According to the Declaration of Independence, we are endowed by our Creator with inalienable rights. That means our rights come from God and may not be taken away by man.
This idea has never been very popular with ruling classes anywhere.
In the discussion leading up to the Supreme Court’s hearing of Masterpiece Cakeshop v. Colorado Human Rights Commission, in which the government claims the power to dictate the content of works of art, a wicked and pernicious idea has been seeping in from Canada–the notion that the government is here “to balance rights.”
What does that mean? Well, say its proponents, very often, the rights of two or more groups–and right there they’re slipping it in that groups have rights, as opposed to individuals: a highly dubious point–may conflict; and when they do, it’s up to the government to decide which group’s rights must prevail.
Ta-dah! Presto! As if by magic, our rights are removed from our Creator’s province and have suddenly become very alienable indeed, with the government deciding from day to day, case to case, who has what rights at any given moment. First they swallow up individual rights in amorphous rights possessed by groups which may or may not be real–but all individuals are real–and then they demonstrate that the rights you had yesterday, you might not have today: it all depends on what the government decides, as it “balances” your rights against someone else’s. Governments do love to decide who wins and who loses.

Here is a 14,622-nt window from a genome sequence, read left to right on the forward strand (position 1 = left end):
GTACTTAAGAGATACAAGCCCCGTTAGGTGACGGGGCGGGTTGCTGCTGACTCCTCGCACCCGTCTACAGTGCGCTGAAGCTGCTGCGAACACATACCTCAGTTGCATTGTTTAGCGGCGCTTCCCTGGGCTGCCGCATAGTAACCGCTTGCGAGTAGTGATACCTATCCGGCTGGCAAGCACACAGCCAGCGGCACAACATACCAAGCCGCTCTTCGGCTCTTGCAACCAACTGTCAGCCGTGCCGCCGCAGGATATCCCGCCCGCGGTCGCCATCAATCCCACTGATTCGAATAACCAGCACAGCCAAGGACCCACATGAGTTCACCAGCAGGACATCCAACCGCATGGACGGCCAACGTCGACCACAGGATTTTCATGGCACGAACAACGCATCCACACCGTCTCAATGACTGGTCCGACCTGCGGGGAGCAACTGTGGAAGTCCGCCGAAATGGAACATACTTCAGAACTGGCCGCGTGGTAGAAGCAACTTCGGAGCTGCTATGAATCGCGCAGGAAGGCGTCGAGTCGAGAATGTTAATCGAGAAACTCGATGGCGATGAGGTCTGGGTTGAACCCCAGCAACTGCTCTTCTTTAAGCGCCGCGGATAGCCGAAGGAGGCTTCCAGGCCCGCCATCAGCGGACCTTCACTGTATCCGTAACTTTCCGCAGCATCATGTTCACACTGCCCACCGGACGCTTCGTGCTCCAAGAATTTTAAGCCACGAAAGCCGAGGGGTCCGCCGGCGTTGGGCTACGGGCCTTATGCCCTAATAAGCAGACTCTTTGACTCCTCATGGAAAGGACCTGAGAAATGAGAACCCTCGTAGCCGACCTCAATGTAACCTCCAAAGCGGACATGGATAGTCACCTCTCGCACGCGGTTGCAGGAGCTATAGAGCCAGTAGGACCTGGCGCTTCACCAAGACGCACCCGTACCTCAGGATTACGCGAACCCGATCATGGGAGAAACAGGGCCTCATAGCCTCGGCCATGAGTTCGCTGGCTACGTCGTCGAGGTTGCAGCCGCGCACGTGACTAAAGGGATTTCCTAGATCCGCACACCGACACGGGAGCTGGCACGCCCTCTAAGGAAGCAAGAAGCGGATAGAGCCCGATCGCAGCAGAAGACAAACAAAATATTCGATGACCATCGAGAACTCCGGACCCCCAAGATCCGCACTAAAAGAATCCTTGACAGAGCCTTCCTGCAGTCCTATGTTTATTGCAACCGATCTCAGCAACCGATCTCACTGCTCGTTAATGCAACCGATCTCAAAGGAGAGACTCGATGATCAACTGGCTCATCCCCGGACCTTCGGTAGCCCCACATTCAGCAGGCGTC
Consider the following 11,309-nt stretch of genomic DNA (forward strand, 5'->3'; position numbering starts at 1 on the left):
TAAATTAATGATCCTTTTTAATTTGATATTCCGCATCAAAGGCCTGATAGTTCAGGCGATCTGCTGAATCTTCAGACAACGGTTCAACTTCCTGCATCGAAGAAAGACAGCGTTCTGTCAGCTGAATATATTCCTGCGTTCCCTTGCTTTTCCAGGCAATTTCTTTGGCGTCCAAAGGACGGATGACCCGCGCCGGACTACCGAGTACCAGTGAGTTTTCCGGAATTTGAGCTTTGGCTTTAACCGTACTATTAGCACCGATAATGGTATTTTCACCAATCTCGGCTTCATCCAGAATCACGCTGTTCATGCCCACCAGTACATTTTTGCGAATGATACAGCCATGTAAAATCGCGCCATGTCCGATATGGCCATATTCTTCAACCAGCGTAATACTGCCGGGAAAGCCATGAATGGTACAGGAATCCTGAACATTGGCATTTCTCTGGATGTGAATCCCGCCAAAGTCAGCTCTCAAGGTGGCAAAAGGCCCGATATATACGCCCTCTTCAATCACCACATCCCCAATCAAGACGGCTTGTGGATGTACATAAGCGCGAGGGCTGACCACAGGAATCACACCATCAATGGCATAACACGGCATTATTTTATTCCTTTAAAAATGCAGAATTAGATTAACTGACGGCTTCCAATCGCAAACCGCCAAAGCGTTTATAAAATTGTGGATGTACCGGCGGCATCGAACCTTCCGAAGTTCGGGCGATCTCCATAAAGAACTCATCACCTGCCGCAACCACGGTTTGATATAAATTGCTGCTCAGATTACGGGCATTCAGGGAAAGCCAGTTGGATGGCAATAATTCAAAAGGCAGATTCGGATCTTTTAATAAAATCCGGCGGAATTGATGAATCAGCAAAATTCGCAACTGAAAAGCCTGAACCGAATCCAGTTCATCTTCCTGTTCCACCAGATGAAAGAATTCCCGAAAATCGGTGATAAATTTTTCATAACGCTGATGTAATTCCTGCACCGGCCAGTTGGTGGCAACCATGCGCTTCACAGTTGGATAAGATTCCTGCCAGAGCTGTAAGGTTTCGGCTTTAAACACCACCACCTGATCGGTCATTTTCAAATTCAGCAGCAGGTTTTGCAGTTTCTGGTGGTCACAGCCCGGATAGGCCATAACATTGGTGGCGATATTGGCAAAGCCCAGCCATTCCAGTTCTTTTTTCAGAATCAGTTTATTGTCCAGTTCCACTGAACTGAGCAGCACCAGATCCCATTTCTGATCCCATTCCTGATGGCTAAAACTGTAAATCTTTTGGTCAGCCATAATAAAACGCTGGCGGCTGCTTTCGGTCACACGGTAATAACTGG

Understanding the inherent evil of governments, a natural consequence of Original Sin, our country’s founders–uniquely!–did everything they could to limit the power of the government and hem it in with laws, checks, and balances.
Their vision has never been popular with ruling classes anywhere.
So now the United States Supreme Court is girding up its loins to say, “Well, sure, you have religious freedom, you have artistic freedom–except when gays feel offended by your freedom, in which case you don’t have it anymore.”
Pray hard, and entreat the Lord to save our country.